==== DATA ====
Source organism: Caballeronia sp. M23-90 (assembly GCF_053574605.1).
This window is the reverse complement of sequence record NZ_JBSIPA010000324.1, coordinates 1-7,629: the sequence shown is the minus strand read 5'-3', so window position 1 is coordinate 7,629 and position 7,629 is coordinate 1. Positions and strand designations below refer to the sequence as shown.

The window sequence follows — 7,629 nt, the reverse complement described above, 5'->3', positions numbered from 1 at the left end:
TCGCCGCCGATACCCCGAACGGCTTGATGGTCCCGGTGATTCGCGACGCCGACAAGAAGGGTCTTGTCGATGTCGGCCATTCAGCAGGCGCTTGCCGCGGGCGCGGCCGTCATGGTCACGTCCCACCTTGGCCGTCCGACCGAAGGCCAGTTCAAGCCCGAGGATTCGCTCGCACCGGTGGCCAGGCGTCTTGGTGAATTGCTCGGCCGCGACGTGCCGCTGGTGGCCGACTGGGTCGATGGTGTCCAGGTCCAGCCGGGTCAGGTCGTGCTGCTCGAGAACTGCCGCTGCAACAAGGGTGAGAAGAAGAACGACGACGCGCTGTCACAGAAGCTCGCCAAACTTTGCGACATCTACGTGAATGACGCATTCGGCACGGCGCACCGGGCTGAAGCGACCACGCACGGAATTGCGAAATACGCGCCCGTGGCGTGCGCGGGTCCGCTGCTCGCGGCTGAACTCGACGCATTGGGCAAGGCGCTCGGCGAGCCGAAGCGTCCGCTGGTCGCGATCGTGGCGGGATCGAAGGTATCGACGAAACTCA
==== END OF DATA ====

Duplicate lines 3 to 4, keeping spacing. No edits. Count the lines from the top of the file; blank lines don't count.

The window sequence follows — 7,629 nt, the reverse complement described above, 5'->3', positions numbered from 1 at the left end:
TCGCCGCCGATACCCCGAACGGCTTGATGGTCCCGGTGATTCGCGACGCCGACAAGAAGGGTCTTGTCGATGTCGGCCATTCAGCAGGCGCTTGCCGCGGGCGCGGCCGTCATGGTCACGTCCCACCTTGGCCGTCCGACCGAAGGCCAGTTCAAGCCCGAGGATTCGCTCGCACCGGTGGCCAGGCGTCTTGGTGAATTGCTCGGCCGCGACGTGCCGCTGGTGGCCGACTGGGTCGATGGTGTCCAGGTCCAGCCGGGTCAGGTCGTGCTGCTCGAGAACTGCCGCTGCAACAAGGGTGAGAAGAAGAACGACGACGCGCTGTCACAGAAGCTCGCCAAACTTTGCGACATCTACGTGAATGACGCATTCGGCACGGCGCACCGGGCTGAAGCGACCACGCACGGAATTGCGAAATACGCGCCCGTGGCGTGCGCGGGTCCGCTGCTCGCGGCTGAACTCGACGCATTGGGCAAGGCGCTCGGCGAGCCGAAGCGTCCGCTGGTCGCGATCGTGGCGGGATCGAAGGTATCGACGAAACTCA